Center for Digital Health

Reflecting on the Expansion of At-Home-Therapy as as Result of COVID

Teletherapy as a result of COVID-19 has expanded access to mental health services for those who need it.

teletherapyIn the early months of the COVID-19 pandemic, questions arose about the efficacy of teletherapy. Many months later, it has shown to be quite effective.  Video conference-style remote therapy has been shown to be just as effective as in-person therapy, particularly for post-traumatic stress disorder, depression, and anxiety.  46.6 million Americans struggle with their mental health, yet only 42.6% are currently seeking treatment.  Teletherapy has potential to shrink this gap in care.  

Mental health support at first glance seems as though it is a form of care that must be done in person, as it depends heavily on the physical relationship between those in the room.  How can a therapist tell if a patient is uncomfortable or anxious by a tapping foot or a clenched fist, if only a face is visible in a zoom call?  How exactly can you show compassion and care for a patient remotely?  How can you pass a patient a tissue or a glass of water if they are crying during a remote session?

These are some of the questions that arise when you begin to compare teletherapy and therapy in person.  In practice, while some may miss this human interaction, there are a variety of benefits to at home therapy for patients  Furthermore, patients have expressed that digital health interventions as a whole have allowed them more flexibility in their access to care.

New studies display that lack of access to mental health care is the leading cause of the mental health crisis in the United States.  Teletherapy can increase the feasibility of accessing care for a large portion of the population.  The Department of Veteran’s Affairs expresses that teletherapy could greatly expand access to care.  Many veterans live in remote locations, and the physical commute to a therapist is challenging for any number of reasons.  Patients have expressed that the ease in reaching a provider remotely alleviates the stress that would have occurred during a long commute.  For a remote appointment, not only is there no pressure of arriving on time, but there is also less time to stress and ruminate about the upcoming appointment.  

Teletherapy also has the unique potential to allow for better continuity of care, since the transfer of a provider to a new facility or location would not affect the commute time for a patient.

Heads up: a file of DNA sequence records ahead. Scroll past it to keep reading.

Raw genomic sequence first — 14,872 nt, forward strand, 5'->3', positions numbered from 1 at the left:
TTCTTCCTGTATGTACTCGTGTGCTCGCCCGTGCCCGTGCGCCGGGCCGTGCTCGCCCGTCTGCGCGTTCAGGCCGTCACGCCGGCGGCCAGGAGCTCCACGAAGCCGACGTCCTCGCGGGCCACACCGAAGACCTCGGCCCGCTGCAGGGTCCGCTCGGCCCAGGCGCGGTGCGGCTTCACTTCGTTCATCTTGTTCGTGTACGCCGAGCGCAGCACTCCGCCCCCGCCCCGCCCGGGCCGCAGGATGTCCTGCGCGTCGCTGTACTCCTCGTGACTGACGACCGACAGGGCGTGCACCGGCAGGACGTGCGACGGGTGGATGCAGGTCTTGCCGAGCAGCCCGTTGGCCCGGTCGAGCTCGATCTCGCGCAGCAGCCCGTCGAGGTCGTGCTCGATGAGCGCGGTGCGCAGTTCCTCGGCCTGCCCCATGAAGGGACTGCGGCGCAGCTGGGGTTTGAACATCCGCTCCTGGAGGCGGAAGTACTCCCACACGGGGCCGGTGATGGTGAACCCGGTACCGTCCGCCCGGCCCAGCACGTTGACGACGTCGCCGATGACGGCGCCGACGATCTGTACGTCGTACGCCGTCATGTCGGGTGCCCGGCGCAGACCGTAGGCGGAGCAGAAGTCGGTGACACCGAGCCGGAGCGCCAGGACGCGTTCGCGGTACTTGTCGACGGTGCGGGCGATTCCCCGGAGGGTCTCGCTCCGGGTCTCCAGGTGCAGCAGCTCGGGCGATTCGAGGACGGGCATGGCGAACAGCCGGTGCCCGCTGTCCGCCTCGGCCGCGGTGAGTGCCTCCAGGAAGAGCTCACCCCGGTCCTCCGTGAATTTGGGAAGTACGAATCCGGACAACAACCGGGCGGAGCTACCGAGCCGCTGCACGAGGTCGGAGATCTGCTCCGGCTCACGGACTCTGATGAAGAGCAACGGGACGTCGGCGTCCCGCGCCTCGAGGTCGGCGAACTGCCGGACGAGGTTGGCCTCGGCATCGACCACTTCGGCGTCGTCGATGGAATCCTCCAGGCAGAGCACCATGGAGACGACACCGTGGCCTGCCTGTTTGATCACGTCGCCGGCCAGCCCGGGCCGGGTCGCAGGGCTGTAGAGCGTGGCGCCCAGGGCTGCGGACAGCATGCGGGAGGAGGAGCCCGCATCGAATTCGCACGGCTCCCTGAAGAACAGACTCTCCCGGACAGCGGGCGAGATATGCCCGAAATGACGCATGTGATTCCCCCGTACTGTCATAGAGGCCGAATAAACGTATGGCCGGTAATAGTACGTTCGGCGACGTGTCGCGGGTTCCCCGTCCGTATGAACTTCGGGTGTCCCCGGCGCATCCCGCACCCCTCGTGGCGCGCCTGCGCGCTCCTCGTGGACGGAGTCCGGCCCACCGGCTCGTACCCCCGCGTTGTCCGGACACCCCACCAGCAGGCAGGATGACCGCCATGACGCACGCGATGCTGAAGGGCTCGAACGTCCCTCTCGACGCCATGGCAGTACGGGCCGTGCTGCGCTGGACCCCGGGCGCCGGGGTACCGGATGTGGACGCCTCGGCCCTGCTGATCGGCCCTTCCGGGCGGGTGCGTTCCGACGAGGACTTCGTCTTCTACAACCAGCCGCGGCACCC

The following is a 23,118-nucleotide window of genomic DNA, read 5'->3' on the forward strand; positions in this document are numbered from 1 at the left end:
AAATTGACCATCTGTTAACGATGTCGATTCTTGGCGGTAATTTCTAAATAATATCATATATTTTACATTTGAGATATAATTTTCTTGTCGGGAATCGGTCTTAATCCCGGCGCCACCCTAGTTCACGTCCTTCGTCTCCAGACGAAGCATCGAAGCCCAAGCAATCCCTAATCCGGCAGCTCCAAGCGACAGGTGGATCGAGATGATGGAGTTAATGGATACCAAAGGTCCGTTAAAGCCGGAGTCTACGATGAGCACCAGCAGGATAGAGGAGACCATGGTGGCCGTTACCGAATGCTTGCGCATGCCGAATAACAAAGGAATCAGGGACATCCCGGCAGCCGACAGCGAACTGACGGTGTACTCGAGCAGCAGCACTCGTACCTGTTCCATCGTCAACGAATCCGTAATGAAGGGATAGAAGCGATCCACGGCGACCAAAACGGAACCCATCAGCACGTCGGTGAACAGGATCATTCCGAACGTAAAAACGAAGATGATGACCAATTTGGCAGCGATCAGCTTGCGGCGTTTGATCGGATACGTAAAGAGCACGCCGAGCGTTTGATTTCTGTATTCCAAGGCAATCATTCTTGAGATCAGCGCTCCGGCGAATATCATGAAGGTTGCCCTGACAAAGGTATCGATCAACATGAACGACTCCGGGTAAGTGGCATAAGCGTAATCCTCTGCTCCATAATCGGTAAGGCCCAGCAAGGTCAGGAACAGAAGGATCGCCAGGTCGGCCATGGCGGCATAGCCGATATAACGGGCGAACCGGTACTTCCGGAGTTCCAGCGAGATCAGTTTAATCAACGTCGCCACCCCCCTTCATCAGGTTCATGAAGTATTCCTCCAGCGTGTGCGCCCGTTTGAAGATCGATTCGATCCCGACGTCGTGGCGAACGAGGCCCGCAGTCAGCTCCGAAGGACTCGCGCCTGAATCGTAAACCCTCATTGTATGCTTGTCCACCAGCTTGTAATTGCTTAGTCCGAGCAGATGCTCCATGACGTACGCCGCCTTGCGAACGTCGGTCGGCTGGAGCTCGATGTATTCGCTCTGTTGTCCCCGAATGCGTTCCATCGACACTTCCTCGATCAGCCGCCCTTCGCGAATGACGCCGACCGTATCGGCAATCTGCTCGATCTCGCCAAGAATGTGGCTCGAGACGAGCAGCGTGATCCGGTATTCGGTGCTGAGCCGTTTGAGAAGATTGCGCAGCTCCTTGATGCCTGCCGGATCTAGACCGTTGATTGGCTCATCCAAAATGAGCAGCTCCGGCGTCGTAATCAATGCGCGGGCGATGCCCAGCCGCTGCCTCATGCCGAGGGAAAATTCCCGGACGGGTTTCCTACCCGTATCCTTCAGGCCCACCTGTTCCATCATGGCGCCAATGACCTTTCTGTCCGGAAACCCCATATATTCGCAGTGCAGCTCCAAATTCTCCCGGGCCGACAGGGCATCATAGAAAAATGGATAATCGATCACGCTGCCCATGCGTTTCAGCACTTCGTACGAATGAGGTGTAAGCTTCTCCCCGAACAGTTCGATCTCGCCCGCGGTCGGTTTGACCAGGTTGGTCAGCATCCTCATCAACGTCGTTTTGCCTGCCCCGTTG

Some providers have also found it helpful to work with patients in their element.  Video conferencing allows the provider a small glimpse into the physical environment of the patient.  Therapists have expressed how great it is that they are able to help patients in real time.  One therapist explained that they were able to help a child get over her fear of her dolls coming alive right from the girl’s bedroom, where said dolls were located.

It is important to note that while teletherapy can expand access to care to many Americans, it still would not be able to provide universal care.  One of the main components in question for the future of teletherapy is the cost.  COVID-19 offered an opportunity to patients, under which there was an expansion of coverage for teletherapy.  There is no saying how long will this be an option for patients who have financial barriers.  Furthermore, the technology itself is a cost to the patient, who may not have access to the smartphones or computers needed to support the telehealth platforms.  

 

References:

  1. A qualitative exploration of service user views about using digital health interventions for self-management in severe mental health problems. https://www.ncbi.nlm.nih.gov/pmc/articles/PMC6341527/
  2. Digital Mental Health Interventions for Depression, Anxiety, and Enhancement of Psychological Well-Being Among College Students: Systematic Review. https://www.ncbi.nlm.nih.gov/pmc/articles/PMC6681642/
  3. New Study Reveals Lack of Access as Root Cause for Mental Health Crisis in America. https://www.thenationalcouncil.org/press-releases/new-study-reveals-lack-of-access-as-root-cause-for-mental-health-crisis-in-america/
  4. Teletherapy, Popular in the Pandemic, May Outlast It. https://www.nytimes.com/2020/07/09/well/mind/teletherapy-mental-health-coronavirus.html?searchResultPosition=1
  5. Online Therapy, Booming During the Coronavirus Pandemic, May Be Here to Stay. https://time.com/5883704/teletherapy-coronavirus/